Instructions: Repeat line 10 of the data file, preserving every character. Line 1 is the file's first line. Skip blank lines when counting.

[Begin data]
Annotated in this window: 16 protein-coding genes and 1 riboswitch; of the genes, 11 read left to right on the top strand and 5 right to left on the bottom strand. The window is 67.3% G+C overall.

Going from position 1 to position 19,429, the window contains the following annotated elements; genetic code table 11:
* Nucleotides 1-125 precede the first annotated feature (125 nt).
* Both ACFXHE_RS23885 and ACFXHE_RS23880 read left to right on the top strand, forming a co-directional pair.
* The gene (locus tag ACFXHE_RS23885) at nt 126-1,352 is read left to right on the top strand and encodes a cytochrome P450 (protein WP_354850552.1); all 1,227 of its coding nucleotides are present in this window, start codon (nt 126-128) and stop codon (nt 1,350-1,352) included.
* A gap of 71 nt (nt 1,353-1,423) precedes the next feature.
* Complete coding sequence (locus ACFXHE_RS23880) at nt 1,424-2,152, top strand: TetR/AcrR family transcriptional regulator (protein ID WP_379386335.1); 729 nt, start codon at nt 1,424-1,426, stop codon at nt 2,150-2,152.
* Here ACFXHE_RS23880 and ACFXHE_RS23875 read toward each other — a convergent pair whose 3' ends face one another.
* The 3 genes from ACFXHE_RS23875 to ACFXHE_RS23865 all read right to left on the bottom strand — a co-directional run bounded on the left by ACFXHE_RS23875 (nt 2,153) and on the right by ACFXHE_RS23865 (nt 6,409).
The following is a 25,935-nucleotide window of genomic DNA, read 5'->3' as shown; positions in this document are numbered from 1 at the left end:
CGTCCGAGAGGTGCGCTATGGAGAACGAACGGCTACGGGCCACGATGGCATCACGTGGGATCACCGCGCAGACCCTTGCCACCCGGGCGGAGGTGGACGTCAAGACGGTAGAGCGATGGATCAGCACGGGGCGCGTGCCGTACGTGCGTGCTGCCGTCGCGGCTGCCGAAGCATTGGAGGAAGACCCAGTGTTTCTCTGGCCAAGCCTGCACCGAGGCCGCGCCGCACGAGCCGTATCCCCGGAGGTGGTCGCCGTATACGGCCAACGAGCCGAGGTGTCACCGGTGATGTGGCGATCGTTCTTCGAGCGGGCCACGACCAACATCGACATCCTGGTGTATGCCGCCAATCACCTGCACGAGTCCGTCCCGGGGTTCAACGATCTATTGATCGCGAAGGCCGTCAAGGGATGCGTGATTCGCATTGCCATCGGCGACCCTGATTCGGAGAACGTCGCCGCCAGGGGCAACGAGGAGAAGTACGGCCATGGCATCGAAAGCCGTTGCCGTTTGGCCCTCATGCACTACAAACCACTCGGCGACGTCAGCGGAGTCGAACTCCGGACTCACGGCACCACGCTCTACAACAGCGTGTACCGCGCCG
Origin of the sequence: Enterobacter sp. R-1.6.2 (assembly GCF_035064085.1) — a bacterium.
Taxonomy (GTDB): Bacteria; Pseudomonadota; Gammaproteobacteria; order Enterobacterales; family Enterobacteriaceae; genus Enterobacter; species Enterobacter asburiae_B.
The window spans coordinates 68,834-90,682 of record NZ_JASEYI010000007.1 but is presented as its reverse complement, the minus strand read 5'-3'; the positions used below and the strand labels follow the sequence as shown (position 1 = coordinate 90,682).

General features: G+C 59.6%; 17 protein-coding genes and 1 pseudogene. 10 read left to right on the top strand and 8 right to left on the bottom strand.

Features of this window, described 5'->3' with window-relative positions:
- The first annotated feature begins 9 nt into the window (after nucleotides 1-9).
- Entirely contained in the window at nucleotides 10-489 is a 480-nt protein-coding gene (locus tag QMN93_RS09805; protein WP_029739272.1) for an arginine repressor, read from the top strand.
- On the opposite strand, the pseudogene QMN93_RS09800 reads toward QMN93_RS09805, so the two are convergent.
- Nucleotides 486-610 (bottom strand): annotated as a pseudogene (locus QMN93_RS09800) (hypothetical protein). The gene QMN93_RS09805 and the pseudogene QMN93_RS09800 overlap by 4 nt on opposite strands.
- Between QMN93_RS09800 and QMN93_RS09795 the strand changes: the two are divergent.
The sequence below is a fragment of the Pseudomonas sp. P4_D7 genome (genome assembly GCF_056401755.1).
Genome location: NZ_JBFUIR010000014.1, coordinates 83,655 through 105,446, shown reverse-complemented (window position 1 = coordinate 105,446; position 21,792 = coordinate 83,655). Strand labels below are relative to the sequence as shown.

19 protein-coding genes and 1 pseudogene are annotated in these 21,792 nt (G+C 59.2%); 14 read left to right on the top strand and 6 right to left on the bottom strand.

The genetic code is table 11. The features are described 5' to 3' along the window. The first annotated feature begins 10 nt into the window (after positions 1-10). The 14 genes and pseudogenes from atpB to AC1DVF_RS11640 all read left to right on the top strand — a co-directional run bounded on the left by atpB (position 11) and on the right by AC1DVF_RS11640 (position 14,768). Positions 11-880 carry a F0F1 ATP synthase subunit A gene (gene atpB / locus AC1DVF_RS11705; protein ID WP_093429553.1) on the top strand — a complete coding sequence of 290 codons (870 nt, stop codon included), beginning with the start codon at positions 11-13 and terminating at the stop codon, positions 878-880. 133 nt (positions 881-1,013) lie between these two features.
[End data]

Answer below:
The following is a 25,935-nucleotide window of genomic DNA, read 5'->3' as shown; positions in this document are numbered from 1 at the left end: